All cells are not created equal: the importance of timing (MUNSTERBERG_U18DTP1)

Employer
University of East Anglia
Location
Other
Posted
October 06 2017
Discipline
Life Sciences, Biology
Position Type
Full Time
Organization Type
Academia

Differentiated cells have varied and specialist functions in the body. How does this complexity of cell types arise during embryo development? We study the specification of mesoderm, which forms during gastrulation. Mesoderm generates important tissues, including cardiac and skeletal muscle cells, which are needed for the growth and survival (heart) of embryos, and for quality of life postnatally (muscle). Vertebrate gastrulation is a dynamic process, when mesoderm cells first emerge after ingressing through the primitive streak. The cells undergo an epithelial to mesenchymal transition (EMT) and, in response to signals, migrate towards their final destination. We have identified some of the signals required for this migration: Wnt, BMP and FGF. Interestingly, we found that early and late emerging mesoderm cells, which produce heart or muscle tissue respectively, respond differently: The same signal causes mesoderm cells to change either their migration (early exposure) or fate (late exposure). We used this observation to design a differential screen with the aim to determine how the cells' responses are controlled at the molecular level, i.e. what genes are up- or downregulated in the different scenarios. In this project, the student will investigate the role of differentially expressed candidate genes identified using in vivo gain- and loss-of function in chick embryos. These are accessible for microinjections and live imaging experiments to determine the effects resulting from interference with gene function. This project is supported by pilot data and the student will benefit from established methods and expertise. The new knowledge generated will benefit stem cell science, with prospects for future cell based therapies.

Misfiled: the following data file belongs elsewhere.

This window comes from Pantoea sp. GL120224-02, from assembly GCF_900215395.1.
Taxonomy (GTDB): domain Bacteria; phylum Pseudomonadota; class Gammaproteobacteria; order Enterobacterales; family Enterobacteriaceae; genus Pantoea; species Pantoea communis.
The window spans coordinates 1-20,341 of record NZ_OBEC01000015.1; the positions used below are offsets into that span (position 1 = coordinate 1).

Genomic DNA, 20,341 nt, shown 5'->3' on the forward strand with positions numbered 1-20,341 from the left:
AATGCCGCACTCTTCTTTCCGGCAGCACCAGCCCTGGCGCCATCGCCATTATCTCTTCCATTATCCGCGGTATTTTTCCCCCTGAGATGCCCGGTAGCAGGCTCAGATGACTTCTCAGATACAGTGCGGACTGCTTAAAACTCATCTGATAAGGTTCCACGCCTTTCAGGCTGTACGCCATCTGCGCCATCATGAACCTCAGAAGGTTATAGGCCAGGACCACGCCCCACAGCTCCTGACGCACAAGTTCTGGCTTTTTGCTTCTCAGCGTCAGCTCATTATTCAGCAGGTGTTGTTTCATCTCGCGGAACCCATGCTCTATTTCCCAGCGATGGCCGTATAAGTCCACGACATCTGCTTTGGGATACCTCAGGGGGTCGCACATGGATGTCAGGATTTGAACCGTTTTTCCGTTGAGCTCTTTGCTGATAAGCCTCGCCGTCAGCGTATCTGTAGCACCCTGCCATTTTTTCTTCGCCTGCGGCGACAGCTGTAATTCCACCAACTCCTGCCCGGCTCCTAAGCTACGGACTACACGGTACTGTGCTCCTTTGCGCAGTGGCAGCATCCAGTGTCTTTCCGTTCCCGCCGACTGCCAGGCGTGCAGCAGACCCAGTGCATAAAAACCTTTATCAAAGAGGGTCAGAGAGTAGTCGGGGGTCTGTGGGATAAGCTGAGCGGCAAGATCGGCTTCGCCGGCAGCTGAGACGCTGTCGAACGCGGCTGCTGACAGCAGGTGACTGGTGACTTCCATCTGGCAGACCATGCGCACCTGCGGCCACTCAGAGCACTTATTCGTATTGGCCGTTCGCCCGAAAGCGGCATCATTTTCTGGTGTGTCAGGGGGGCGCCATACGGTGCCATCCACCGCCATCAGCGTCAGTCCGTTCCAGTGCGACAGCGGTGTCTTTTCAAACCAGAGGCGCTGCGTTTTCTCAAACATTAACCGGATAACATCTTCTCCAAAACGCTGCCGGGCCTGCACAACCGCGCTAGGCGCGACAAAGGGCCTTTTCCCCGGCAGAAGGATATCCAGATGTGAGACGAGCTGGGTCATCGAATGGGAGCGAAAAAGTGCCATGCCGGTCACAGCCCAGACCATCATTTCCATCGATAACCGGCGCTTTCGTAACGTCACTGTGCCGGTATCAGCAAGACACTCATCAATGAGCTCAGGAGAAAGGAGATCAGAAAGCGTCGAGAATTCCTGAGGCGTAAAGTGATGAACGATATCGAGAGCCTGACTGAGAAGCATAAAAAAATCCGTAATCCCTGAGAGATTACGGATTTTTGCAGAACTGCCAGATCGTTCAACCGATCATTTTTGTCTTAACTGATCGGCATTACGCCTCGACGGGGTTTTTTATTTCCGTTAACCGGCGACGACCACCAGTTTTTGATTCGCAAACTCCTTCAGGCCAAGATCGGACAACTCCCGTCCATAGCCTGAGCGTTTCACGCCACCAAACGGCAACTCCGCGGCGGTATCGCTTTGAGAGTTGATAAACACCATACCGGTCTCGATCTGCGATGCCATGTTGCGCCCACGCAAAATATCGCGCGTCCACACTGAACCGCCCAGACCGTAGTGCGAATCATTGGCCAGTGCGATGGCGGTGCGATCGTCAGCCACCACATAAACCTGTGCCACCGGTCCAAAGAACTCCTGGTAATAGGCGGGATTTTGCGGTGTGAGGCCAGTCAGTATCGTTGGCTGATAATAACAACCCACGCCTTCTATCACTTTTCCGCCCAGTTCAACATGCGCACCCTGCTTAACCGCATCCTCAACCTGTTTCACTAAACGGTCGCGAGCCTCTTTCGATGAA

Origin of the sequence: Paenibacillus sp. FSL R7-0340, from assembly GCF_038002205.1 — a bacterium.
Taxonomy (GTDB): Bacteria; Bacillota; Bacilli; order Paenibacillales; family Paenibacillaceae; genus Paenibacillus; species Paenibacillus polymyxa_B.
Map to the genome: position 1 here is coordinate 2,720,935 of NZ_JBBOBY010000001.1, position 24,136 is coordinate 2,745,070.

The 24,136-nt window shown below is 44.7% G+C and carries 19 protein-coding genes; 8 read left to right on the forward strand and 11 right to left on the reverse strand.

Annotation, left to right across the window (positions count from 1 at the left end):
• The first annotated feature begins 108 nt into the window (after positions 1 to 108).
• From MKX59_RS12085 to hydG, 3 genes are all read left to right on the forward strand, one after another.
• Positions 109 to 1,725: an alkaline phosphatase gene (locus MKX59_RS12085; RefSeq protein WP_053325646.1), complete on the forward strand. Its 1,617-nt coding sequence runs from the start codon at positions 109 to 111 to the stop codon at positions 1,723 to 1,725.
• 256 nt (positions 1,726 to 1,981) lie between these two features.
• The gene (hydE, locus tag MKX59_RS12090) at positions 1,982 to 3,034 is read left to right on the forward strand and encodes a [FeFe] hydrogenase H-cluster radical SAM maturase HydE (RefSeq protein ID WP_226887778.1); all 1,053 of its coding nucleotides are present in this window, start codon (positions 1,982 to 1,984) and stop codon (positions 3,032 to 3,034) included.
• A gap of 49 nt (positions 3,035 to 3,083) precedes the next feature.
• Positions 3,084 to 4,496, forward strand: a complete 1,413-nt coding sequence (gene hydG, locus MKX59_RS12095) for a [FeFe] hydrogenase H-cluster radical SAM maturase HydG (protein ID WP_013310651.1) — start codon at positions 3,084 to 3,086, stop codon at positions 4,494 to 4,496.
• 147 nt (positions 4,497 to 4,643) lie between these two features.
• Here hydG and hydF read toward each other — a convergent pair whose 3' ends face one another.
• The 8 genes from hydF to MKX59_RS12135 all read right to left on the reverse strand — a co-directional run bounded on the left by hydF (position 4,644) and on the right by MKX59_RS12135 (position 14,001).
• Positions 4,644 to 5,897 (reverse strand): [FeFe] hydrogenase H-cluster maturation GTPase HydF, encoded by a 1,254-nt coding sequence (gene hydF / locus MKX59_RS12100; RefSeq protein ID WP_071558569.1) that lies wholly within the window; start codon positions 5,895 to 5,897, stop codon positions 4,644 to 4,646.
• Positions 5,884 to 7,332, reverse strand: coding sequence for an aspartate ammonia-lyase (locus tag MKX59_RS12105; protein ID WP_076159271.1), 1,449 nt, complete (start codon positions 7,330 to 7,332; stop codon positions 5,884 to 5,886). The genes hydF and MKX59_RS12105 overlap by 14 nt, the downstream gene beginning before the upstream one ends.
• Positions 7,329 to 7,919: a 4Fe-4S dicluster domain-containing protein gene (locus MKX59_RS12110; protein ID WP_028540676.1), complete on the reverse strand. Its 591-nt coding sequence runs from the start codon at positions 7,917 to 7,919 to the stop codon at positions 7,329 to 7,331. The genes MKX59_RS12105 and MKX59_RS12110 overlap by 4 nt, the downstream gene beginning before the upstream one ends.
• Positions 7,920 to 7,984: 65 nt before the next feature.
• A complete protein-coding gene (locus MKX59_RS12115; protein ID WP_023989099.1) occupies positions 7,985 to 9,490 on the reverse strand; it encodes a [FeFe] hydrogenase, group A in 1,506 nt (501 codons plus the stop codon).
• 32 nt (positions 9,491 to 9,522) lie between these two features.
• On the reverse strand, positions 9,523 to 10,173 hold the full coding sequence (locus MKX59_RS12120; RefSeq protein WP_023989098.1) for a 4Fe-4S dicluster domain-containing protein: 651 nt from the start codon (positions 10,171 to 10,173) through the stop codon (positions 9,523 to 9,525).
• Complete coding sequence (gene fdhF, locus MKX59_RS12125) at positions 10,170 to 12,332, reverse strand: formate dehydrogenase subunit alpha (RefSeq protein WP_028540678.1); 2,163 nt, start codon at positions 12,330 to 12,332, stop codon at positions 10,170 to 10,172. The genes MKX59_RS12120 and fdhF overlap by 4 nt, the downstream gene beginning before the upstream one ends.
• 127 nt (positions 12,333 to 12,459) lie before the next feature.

This project has been shortlisted for funding by the Norwich Biosciences Doctoral Training Partnership (NRPDTP). Shortlisted applicants will be interviewed as part of the studentship competition. Candidates will be interviewed on either the 9th, 10th or 11th January 2018.


The Norwich Biosciences Doctoral Training Partnership (NRPDTP) offers postgraduates the opportunity to undertake a 4 year research project whilst enhancing professional development and research skills through a comprehensive training programme. You will join a vibrant community of world-leading researchers. All NRPDTP students undertake a three month professional internship (PIPS) during their study. The internship offers exciting and invaluable work experience designed to enhance professional development. Full support and advice will be provided by our Professional Internship team. Students with, or expecting to attain, at least an upper second class honours degree, or equivalent, are invited to apply.


For further information and to apply, please visit our website: http://www.biodtp.norwichresearchpark.ac.uk


Funding notes


Full Studentships cover a stipend (RCUK rate: £14,553pa - 2017/8), research costs and tuition fees at UK/EU rate, and are available to UK and EU students who meet the UK residency requirements.

Students from EU countries who do not meet the UK residency requirements may be eligible for a fees-only award. Students in receipt of a fees-only award will be eligible for a maintenance stipend awarded by the NRPDTP Bioscience Doctoral Scholarships, which when combined will equal a full studentship. To be eligible students must meet the EU residency requirements. Details on eligibility for funding on the BBSRC website: http://www.bbsrc.ac.uk/web/FILES/Guidelines/studentship_eligibility.pdf


 



This job comes from a partnership with Science Magazine and Euraxess